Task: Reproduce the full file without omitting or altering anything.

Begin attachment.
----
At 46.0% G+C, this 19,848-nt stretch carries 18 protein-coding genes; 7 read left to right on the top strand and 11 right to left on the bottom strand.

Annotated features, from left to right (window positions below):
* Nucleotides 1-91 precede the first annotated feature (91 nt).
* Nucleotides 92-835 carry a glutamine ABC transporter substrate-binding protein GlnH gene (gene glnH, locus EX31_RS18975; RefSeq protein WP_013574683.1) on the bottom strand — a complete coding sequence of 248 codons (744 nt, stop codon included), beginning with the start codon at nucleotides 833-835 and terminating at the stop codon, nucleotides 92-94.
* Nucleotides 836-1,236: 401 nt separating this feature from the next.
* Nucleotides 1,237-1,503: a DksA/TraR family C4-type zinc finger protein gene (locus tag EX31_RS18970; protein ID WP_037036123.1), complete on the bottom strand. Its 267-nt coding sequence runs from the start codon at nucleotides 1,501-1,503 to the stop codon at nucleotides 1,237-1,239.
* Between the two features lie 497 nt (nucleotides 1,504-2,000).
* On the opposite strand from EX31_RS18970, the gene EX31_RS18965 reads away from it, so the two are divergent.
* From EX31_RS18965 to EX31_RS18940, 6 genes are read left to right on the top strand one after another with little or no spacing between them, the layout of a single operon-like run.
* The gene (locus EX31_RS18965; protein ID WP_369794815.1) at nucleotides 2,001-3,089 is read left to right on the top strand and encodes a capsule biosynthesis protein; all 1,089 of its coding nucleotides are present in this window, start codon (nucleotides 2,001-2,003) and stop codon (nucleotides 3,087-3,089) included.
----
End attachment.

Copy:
At 46.0% G+C, this 19,848-nt stretch carries 18 protein-coding genes; 7 read left to right on the top strand and 11 right to left on the bottom strand.

Annotated features, from left to right (window positions below):
* Nucleotides 1-91 precede the first annotated feature (91 nt).
* Nucleotides 92-835 carry a glutamine ABC transporter substrate-binding protein GlnH gene (gene glnH, locus EX31_RS18975; RefSeq protein WP_013574683.1) on the bottom strand — a complete coding sequence of 248 codons (744 nt, stop codon included), beginning with the start codon at nucleotides 833-835 and terminating at the stop codon, nucleotides 92-94.
* Nucleotides 836-1,236: 401 nt separating this feature from the next.
* Nucleotides 1,237-1,503: a DksA/TraR family C4-type zinc finger protein gene (locus tag EX31_RS18970; protein ID WP_037036123.1), complete on the bottom strand. Its 267-nt coding sequence runs from the start codon at nucleotides 1,501-1,503 to the stop codon at nucleotides 1,237-1,239.
* Between the two features lie 497 nt (nucleotides 1,504-2,000).
* On the opposite strand from EX31_RS18970, the gene EX31_RS18965 reads away from it, so the two are divergent.
* From EX31_RS18965 to EX31_RS18940, 6 genes are read left to right on the top strand one after another with little or no spacing between them, the layout of a single operon-like run.
* The gene (locus EX31_RS18965; protein ID WP_369794815.1) at nucleotides 2,001-3,089 is read left to right on the top strand and encodes a capsule biosynthesis protein; all 1,089 of its coding nucleotides are present in this window, start codon (nucleotides 2,001-2,003) and stop codon (nucleotides 3,087-3,089) included.